“Yes. Is the driver—”
“Come with me.” He had a slight New York accent. We walked to the gym, then around to the back side where the accident happened. I had to trot to keep up with him.
“Do you know if the driver is okay?”
His long stride covered a lot of ground. “We don’t know yet.”
The raised gravel parking area near the gym was filling with the LaCrosse ambulance, volunteer fire department, and sheriff’s department vehicles. People were rushing around like ants in a disturbed mound. The Suburban was completely buried under the collapsed roof, and a large group of men and women were working to clear the debris.
Deputy Adams led me to the ambulance where an EMT waited. “Are you hurt?”
“I don’t think—”
“You have a cut on your head.” The EMT had me sit while he checked me over.
Deputy Adams kept an eye on the rescue efforts as he pulled out a small notebook. “You got all the children out safely?”
I winced as the EMT removed a sliver of glass from my hairline. “By the grace of God, yes. They’re all on their way home.”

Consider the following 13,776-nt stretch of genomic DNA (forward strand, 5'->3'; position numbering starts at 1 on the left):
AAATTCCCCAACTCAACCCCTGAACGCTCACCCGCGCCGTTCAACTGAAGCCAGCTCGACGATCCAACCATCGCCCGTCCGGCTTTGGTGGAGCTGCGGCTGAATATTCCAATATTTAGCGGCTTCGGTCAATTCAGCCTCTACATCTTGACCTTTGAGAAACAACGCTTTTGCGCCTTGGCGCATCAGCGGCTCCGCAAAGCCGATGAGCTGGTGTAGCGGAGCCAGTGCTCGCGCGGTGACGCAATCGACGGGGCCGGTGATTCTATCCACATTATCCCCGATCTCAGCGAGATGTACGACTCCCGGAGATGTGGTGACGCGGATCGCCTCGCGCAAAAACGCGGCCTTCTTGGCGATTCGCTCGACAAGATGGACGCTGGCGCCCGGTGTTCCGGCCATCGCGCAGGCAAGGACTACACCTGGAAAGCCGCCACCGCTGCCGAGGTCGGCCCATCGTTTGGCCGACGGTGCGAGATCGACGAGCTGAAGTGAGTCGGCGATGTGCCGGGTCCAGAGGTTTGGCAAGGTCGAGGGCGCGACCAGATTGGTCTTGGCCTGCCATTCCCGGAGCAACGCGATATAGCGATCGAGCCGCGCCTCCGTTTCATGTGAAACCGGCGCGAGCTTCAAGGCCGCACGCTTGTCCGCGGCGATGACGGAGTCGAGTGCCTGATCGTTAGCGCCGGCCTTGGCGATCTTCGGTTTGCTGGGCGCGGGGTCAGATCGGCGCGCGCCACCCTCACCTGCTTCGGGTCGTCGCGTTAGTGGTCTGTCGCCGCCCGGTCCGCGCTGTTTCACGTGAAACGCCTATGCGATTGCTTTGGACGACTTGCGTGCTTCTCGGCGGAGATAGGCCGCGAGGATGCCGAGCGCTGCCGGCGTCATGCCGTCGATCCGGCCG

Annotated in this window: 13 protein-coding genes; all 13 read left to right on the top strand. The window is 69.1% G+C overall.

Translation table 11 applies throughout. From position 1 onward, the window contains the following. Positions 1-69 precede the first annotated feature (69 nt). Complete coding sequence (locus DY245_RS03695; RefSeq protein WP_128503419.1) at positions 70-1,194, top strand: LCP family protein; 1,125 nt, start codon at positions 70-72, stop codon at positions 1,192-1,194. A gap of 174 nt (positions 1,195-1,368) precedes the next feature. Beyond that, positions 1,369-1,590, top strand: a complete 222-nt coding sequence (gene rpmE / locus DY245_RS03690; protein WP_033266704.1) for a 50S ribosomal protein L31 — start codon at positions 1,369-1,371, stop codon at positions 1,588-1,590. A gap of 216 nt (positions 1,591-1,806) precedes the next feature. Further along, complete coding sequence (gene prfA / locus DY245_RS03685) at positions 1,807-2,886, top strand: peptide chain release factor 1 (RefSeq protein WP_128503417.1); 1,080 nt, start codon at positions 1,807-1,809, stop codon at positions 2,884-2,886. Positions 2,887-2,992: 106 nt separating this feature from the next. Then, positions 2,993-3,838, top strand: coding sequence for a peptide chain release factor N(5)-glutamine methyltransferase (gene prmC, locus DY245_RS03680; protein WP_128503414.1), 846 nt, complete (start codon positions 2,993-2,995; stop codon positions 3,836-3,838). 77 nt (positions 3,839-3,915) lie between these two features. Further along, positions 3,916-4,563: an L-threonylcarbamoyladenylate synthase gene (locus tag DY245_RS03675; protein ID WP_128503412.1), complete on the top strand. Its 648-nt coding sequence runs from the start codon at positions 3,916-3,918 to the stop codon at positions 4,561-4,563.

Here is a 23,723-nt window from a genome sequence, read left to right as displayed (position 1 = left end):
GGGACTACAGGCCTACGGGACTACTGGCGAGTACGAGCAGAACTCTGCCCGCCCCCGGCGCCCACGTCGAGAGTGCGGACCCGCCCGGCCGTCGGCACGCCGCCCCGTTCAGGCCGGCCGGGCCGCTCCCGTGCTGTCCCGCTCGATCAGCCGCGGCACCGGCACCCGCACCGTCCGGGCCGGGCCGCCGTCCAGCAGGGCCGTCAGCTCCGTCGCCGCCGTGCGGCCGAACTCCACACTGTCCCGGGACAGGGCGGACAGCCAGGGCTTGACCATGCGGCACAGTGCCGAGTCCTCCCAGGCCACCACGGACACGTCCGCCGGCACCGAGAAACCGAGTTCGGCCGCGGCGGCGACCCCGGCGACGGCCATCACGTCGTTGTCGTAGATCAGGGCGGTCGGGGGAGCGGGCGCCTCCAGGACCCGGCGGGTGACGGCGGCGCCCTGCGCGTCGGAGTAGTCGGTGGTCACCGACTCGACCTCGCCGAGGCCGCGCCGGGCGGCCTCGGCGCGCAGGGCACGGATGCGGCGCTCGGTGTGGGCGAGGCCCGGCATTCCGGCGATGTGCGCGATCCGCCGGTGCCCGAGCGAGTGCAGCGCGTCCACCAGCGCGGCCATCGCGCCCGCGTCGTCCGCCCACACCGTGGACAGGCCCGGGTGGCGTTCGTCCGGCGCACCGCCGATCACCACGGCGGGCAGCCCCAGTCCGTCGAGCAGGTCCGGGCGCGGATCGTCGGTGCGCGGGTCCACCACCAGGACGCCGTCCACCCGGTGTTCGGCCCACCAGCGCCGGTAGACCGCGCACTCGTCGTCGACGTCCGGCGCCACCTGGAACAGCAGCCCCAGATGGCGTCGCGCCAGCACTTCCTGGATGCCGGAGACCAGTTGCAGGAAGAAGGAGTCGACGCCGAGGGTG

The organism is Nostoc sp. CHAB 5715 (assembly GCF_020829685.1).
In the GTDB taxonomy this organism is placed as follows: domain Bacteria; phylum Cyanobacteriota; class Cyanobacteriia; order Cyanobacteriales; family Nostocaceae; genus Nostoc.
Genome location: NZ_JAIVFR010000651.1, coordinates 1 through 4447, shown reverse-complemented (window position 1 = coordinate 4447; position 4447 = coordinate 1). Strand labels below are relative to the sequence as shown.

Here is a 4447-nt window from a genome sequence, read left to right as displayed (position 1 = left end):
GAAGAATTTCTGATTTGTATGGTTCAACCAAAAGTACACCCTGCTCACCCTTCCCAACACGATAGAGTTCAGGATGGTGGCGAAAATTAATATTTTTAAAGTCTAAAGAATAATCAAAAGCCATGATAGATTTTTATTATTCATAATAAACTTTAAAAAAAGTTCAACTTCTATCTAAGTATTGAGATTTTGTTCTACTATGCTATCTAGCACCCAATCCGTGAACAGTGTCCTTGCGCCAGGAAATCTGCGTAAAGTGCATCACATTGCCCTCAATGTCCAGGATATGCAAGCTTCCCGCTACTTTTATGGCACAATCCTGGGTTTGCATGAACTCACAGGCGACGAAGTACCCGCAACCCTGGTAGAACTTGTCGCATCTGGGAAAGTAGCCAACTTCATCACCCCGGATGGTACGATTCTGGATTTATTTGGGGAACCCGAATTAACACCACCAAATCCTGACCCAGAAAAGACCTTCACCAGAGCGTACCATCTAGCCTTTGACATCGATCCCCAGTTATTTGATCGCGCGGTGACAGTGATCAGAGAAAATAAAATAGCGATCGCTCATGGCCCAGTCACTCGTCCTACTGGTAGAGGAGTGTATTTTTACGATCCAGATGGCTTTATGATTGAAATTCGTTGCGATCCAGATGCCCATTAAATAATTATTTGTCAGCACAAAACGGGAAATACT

He nodded and gave me a slight smile, softening his face. “Absolutely. How many people were in the SUV?”
“I don’t know.” I told him about what sounded like gunfire and the sound of an engine and getting the children clear of the room. I left out my cowering in the debris.
“Gunfire? Are you sure?”
“It could have been backfire.”
He looked around, then motioned for an officer to come over. They spoke for a few moments before the man left.
I glanced over at the gathered first responders, parents, and neighbors. What if—
“When did you first see the SUV?” Deputy Adams asked.
I pointed. “He, or whoever was driving, must have come up either First or Hill Avenue, crossed this lot, then shot straight into the building.”